Search and Rescue

In Wilderness Search and Rescue, finding the lost target as quickly as possible is the best way to ensure the target's survival. One way to facilitate a quick rescue is knowing where to look. My research focuses on developing probability based models predicting lost person behavior. This project is affiliated and supported by SARBayes.

Current Work:

Using gas simulations inspired by Burgen and Darken, I am developing a diffusion based model for human movement. Using elevation and land cover data, I estimate the relative walking speed in each cell. This is used as the maximum speed of diffusion across the cell. This model, run out to infinite time/equilibrium, has been tested on MapScore for roughly 200 cases in Yosemite National Park, and is showing promising results thus far.

DiffusionElev_YOSAR101
DiffusionElev_YOSAR090
DiffusionElev_YOSAR058
DiffusionElev_YOSAR026
DiffusionElev_YOSAR008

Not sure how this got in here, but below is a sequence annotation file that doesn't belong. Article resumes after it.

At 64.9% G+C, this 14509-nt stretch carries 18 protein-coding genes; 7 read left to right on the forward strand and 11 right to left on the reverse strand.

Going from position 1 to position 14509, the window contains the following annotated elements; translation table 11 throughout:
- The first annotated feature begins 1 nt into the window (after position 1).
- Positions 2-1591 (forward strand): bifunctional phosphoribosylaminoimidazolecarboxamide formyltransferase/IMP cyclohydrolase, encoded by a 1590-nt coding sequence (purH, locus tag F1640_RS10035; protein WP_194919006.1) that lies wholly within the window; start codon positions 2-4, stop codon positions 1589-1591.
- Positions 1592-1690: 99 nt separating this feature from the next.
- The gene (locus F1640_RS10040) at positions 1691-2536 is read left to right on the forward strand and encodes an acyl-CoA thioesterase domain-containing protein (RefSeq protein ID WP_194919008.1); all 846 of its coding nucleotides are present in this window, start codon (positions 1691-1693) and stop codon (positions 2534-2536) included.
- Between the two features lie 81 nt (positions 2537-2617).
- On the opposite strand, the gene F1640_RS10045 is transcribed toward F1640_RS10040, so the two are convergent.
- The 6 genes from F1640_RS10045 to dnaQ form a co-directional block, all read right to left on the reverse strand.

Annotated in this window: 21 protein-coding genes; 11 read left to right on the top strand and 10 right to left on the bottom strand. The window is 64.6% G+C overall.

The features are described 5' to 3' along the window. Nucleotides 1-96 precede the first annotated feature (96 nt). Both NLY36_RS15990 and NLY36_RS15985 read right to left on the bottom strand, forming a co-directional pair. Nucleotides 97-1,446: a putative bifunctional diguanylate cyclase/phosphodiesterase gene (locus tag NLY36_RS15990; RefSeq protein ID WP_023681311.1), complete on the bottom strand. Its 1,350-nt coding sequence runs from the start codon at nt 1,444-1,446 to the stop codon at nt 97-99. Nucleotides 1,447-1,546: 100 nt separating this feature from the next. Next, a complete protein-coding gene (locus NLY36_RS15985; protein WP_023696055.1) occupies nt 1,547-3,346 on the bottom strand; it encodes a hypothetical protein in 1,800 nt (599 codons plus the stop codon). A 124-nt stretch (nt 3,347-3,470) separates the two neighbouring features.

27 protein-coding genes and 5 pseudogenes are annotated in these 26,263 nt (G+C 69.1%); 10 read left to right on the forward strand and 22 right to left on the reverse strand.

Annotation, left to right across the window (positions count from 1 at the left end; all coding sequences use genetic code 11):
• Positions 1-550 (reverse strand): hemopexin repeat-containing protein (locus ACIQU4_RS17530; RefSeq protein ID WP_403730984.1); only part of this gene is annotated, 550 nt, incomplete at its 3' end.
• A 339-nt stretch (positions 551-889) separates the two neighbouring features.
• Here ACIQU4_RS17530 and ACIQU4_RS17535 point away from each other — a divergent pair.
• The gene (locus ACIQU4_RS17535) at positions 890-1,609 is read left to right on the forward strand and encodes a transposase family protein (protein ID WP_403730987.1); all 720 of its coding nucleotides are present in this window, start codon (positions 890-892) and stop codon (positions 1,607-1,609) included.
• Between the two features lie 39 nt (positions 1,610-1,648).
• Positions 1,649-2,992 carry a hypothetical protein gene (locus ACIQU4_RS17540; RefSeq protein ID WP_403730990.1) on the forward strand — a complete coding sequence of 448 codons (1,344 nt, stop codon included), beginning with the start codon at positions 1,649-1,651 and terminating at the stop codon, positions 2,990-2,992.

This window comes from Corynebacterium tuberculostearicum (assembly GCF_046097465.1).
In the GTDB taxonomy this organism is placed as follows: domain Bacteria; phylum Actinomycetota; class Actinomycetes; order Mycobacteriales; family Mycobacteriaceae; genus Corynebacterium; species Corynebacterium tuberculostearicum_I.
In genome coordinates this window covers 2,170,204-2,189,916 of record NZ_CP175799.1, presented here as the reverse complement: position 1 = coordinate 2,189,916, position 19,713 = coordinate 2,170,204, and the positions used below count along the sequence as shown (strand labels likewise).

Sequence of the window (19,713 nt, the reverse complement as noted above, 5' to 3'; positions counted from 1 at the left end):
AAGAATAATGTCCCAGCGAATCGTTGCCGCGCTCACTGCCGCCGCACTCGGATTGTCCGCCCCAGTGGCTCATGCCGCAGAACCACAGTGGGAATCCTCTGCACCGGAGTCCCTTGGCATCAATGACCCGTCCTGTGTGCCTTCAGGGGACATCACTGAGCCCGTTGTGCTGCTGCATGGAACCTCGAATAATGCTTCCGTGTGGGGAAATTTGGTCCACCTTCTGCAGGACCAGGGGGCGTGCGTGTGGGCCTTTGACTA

DiffusionElev_YOSAR005
DiffusionElev_YOSAR001
DiffusionElev_Arizona13
DiffusionElev_Arizona12
DiffusionElev_YOSAR085

Sample maps generated with an elevation based diffusion model. The lighter pixels denote higher probabilities of the target being found in the corresponding cell.

Past Work:

Using the International Search and Rescue Incident Database (ISRID)and Bob Koester's Lost Person Behavior, I have created different models in ArcGIS and Python. These models are based off of features such as distance from the last known point, elevation, and offset from roads/trails/rivers/etc. These models were also scored with Mapscore.

 

One specific model fitted distance from the last known point to a log-normal distribution. The distributions were calibrated to data from ISRID for each target category. I then ran statistical cross validation on the results, and a complete rightup can be found here.

Distance2
Linear Features
Land Classification
Elevation
DELL